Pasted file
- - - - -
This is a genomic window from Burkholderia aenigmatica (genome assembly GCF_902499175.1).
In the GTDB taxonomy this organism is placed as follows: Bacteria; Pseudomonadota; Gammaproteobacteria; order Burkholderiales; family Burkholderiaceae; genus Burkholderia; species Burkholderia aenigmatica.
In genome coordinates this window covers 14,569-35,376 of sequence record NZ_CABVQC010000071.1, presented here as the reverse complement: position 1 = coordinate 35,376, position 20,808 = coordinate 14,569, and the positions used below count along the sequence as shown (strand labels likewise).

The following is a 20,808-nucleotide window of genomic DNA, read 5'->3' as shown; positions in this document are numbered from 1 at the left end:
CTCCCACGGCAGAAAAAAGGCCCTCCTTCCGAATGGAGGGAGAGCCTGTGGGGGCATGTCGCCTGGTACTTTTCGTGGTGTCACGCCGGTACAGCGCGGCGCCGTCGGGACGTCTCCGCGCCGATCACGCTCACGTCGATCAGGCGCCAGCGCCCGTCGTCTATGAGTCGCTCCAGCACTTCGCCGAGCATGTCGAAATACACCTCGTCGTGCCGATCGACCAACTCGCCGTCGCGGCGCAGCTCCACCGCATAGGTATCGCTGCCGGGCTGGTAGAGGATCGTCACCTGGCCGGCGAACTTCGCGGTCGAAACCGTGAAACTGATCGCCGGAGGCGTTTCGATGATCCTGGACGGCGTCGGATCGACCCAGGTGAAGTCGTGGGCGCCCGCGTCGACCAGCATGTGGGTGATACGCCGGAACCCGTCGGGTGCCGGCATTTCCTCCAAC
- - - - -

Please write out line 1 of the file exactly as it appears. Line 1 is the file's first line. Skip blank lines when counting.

This is a genomic window from Burkholderia aenigmatica (genome assembly GCF_902499175.1).